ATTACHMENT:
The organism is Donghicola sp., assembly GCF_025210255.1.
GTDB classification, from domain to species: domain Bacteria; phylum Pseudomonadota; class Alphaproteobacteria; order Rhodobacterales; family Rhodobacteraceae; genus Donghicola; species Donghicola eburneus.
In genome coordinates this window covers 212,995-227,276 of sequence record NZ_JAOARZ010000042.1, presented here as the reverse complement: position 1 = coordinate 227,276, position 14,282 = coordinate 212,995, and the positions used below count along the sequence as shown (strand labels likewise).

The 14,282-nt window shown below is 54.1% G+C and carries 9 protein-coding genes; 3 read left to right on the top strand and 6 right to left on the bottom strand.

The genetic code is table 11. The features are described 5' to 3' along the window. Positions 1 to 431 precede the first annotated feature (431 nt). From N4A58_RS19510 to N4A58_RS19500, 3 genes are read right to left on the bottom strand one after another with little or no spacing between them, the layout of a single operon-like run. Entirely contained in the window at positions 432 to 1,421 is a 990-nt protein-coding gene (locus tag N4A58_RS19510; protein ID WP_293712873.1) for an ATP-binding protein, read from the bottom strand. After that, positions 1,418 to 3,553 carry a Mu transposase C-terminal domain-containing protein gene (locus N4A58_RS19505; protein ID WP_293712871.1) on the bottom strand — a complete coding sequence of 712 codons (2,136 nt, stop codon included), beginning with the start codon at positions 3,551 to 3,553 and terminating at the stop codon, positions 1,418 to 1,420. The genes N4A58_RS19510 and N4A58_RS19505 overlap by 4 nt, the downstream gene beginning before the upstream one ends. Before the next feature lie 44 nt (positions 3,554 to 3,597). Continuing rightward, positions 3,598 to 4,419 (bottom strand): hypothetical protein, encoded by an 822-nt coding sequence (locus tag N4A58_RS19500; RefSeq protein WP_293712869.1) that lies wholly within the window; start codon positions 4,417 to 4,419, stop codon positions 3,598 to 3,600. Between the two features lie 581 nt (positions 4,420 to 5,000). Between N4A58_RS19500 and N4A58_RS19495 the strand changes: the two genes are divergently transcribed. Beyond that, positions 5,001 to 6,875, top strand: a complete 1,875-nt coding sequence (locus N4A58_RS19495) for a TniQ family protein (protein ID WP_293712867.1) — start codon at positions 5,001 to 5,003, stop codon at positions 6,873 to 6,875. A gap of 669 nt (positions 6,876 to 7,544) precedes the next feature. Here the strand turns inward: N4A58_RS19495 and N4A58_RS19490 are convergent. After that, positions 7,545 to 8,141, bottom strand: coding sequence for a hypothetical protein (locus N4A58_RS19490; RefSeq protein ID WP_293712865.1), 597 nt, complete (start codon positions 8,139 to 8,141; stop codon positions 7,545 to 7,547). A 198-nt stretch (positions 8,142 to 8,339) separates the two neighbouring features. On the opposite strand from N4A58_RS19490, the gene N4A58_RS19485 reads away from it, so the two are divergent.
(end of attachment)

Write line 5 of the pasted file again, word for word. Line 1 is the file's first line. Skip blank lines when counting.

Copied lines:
The genetic code is table 11. The features are described 5' to 3' along the window. Positions 1 to 431 precede the first annotated feature (431 nt). From N4A58_RS19510 to N4A58_RS19500, 3 genes are read right to left on the bottom strand one after another with little or no spacing between them, the layout of a single operon-like run. Entirely contained in the window at positions 432 to 1,421 is a 990-nt protein-coding gene (locus tag N4A58_RS19510; protein ID WP_293712873.1) for an ATP-binding protein, read from the bottom strand. After that, positions 1,418 to 3,553 carry a Mu transposase C-terminal domain-containing protein gene (locus N4A58_RS19505; protein ID WP_293712871.1) on the bottom strand — a complete coding sequence of 712 codons (2,136 nt, stop codon included), beginning with the start codon at positions 3,551 to 3,553 and terminating at the stop codon, positions 1,418 to 1,420. The genes N4A58_RS19510 and N4A58_RS19505 overlap by 4 nt, the downstream gene beginning before the upstream one ends. Before the next feature lie 44 nt (positions 3,554 to 3,597). Continuing rightward, positions 3,598 to 4,419 (bottom strand): hypothetical protein, encoded by an 822-nt coding sequence (locus tag N4A58_RS19500; RefSeq protein WP_293712869.1) that lies wholly within the window; start codon positions 4,417 to 4,419, stop codon positions 3,598 to 3,600. Between the two features lie 581 nt (positions 4,420 to 5,000). Between N4A58_RS19500 and N4A58_RS19495 the strand changes: the two genes are divergently transcribed. Beyond that, positions 5,001 to 6,875, top strand: a complete 1,875-nt coding sequence (locus N4A58_RS19495) for a TniQ family protein (protein ID WP_293712867.1) — start codon at positions 5,001 to 5,003, stop codon at positions 6,873 to 6,875. A gap of 669 nt (positions 6,876 to 7,544) precedes the next feature. Here the strand turns inward: N4A58_RS19495 and N4A58_RS19490 are convergent. After that, positions 7,545 to 8,141, bottom strand: coding sequence for a hypothetical protein (locus N4A58_RS19490; RefSeq protein ID WP_293712865.1), 597 nt, complete (start codon positions 8,139 to 8,141; stop codon positions 7,545 to 7,547). A 198-nt stretch (positions 8,142 to 8,339) separates the two neighbouring features. On the opposite strand from N4A58_RS19490, the gene N4A58_RS19485 reads away from it, so the two are divergent.